This issue begins to ask the question “What is American Music?” It’s a topic so huge and undefined that this is the first of many issues that we’ll, from time to time, dedicate to it’s definition. As usual, I’ve tried to take multiple circuitous paths in this quest and, as usual, they’ve taken me to a place completely different than where I expected to end up. My initial fascination with this question grew out of a growing dissatisfaction with the arrogance of the idea that American music is classified like a food pyramid with a big base of jazz and blues, tapering up through bluegrass, r n’ b, gospel, zydeco and ending with some random micro-genre such as country swing. This attitude presupposes that a certain amount of “helpings” of these genres are needed to create a healthy picture of what America sounds like. The plotting of a nation’s musical heritage is so much more complex and satisfying than that, and I wanted to, as an exercise, figure out if I could create a better definition.
I wasn’t so naïve as to think that I was the only one asking this question, and it was ridiculously easy to find people that were working slavishly on their definitions of the American musical canon, and ultimately I found that SA #4 became an homage to them. One person whose work immediately captured me was Ian Nagoski. If you don’t know Ian or his work, you will by the end of this issue. He’s featured in an interview podcast, streaming video of a recent lecture in Sweden on his magnificent 3 cd set of unheard Turkish American music from the early 20th century, and a magnificent 27 track playlist of tracks from his research into lost and rarely heard 78 rpm records of American immigrant music. There is no need for a biography in this introduction, as I want to urge you to discover his personality through the many different avenues provided in the following pages. As you’ll discover, his journey is not one that can be easily set down in black and white.
We’re also very lucky to have had Ian conduct an interview with the legendary Dick Spottswood. Spottswood was the editor and annotator of the seminal 15 LP series Folk Music in America commissioned by the Library of Congress for American’s Bicentennial, as well as producing records for Rounder, Revenant, Dust-to-Digital, and Arhoolie Records to name just a few. He is a rarely sung hero of not only Country music but of the history of ethnic or foreign language records in America.
And, since my own work here and as the curator of the Database of Recorded American Music often requires some meditation on this question of what is truly American music, I’ve also added a short essay about the history of the organization that brings you this journal, how it’s dealt with the problem, and how we’re proposing new philosophical models in an attempt to answer the question ourselves.
As I look back at the primary material that makes up this issue, the position I find myself in is that, while there is a partial answer to the question “What is American Music?” contained in the following pages, it comes out of a exploration of a specific personality type: the archeologist of sacred items, the medium of lost voices, the street corner preacher of the importance of our lost musical past. All the people in this issue have an element of at least one of these archetypes. I think the partial answer to the question of what American is, comes from what these people are passionately trying to tell us American music was and can be in the future. Of course, the history of our music must be defined by examining the people who have made it and continue to make it, but I think it’s fitting that the first of these issues examines the people that have been quietly trying to get us to wake up and listen to the music of our past for the first time.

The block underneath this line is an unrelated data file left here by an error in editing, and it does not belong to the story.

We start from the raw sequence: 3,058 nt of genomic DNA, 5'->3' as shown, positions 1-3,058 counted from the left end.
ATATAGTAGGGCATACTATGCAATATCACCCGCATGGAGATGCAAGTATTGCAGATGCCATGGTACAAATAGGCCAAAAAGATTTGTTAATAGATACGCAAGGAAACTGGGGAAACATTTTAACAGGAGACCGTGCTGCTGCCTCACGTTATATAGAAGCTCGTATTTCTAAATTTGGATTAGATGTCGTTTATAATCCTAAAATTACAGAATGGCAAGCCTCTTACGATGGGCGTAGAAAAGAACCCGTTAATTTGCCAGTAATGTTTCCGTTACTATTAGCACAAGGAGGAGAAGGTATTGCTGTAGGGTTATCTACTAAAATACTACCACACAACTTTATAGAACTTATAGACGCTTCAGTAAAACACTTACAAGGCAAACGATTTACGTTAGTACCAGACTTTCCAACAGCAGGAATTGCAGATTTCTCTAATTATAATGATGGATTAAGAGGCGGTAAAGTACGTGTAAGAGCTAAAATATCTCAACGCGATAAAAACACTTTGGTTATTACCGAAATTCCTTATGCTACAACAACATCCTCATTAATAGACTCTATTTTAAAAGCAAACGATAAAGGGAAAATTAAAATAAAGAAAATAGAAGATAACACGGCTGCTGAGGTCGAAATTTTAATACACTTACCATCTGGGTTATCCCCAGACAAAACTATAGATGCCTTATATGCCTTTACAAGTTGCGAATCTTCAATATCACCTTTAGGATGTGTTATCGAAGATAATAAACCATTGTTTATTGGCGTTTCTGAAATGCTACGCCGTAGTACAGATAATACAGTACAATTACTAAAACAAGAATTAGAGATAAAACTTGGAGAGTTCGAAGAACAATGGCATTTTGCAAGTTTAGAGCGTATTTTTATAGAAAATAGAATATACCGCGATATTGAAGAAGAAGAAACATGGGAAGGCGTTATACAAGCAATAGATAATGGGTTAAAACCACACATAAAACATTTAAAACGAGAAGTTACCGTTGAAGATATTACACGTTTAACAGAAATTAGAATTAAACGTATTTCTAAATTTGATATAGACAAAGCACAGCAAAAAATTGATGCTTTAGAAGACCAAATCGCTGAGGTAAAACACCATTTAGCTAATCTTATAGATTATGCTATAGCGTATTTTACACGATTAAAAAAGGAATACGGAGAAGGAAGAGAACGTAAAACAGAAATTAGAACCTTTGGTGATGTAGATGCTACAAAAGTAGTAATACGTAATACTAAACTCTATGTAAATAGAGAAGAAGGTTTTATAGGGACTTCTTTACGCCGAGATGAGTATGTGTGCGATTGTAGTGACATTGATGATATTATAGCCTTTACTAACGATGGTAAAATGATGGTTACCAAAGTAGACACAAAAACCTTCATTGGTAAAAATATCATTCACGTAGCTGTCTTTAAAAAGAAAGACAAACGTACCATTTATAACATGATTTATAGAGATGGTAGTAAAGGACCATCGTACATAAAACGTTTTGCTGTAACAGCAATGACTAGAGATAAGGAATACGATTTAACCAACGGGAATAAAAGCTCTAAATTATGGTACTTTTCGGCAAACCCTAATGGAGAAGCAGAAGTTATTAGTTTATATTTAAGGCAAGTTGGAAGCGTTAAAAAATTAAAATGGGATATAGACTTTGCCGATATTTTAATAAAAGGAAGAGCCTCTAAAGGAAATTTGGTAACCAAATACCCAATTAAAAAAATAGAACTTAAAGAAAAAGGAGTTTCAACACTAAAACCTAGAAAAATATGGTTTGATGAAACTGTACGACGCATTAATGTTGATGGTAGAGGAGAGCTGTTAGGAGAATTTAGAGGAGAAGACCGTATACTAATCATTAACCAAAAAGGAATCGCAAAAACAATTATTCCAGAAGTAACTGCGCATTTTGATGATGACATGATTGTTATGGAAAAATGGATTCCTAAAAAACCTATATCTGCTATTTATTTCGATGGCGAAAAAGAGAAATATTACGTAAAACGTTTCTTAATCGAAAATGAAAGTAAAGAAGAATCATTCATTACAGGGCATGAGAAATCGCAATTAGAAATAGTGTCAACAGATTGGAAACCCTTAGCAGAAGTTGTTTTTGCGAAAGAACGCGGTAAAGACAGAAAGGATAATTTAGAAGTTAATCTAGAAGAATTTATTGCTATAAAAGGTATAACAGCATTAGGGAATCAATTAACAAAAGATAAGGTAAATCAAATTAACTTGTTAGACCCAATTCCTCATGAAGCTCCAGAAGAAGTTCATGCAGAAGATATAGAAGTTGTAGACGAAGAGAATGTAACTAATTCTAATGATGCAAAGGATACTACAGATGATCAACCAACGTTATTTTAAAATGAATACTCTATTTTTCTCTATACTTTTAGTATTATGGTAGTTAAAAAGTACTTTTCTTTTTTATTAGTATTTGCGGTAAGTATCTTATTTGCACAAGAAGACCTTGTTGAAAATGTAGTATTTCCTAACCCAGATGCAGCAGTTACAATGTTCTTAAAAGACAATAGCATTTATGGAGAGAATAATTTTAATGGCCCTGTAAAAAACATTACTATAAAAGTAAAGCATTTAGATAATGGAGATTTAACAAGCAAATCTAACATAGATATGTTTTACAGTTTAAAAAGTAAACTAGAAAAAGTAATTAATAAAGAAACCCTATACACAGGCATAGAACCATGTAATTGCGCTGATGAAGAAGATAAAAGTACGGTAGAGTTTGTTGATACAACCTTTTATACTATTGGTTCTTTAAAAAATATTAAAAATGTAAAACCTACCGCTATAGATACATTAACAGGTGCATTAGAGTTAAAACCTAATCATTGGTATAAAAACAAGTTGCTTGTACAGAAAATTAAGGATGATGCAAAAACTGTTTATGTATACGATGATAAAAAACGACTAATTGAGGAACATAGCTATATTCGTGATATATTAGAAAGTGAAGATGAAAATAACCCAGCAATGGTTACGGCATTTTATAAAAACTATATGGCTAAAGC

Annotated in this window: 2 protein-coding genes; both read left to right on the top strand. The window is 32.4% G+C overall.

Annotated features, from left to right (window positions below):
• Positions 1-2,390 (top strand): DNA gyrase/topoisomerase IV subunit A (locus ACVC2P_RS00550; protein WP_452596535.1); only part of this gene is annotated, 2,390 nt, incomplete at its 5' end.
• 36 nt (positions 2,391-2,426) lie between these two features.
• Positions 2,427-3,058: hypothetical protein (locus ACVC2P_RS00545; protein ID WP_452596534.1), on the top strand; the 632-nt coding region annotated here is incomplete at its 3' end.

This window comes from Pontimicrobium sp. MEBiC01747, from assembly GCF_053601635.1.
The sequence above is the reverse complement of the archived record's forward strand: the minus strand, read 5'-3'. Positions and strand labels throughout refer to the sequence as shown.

I’m also happy to announce that we’ve added a few features to Sound American that I think are a solid start to us rediscovering our mission and moving onward and upward:
First of all, and most exciting to me personally, is the release of Sound American’s first LP, entitled “The Widow’s Joy: Eastern European Dance Music 1925-1930”. It’s a fantastic record of Lemko party music from early 20th century Mid-western mining towns, curated by our very honored guest for this issue, Ian Nagoski. The releases through Sound American will hopefully allow us to make some beautiful but unheard music available at reasonable prices and on street-level media such as LP and cassette. Please visit the shop and order a copy. All proceeds go straight back to the journal and are used to either produce the next release or to pay more to the people that so generously give up their time to make streaming mix tapes, answer my questions, or write essays for each issue.
The next two new additions are intended to feature some of the people that are unsung heroes of American music. Let’s face it, no one ever wears a Michael Cuscuna t-shirt or talks passionately while drunk about the merits of one weirdo record store over another, but they should. These people are the gateway for all of us to discover new music and make connections that broaden our lives through music. Yes, of course, the artists are the primary focus, but let’s not forget that radio DJ, local music writer, record store employee, or lonely small label head that brought you face to face with the chance to hear that artist. As our lowly contribution to those underground artists of dissemination, we start by featuring Eric Isaacson of Mississippi Records and Josh Rosenthal of Tompkins Square Records in our first of featured interviews and label mix tapes. Also, in a new feature, we sit down and ask the owner of Boston’s Weirdo Records, and one of my personal heroes, Angela Sawyer 5 questions.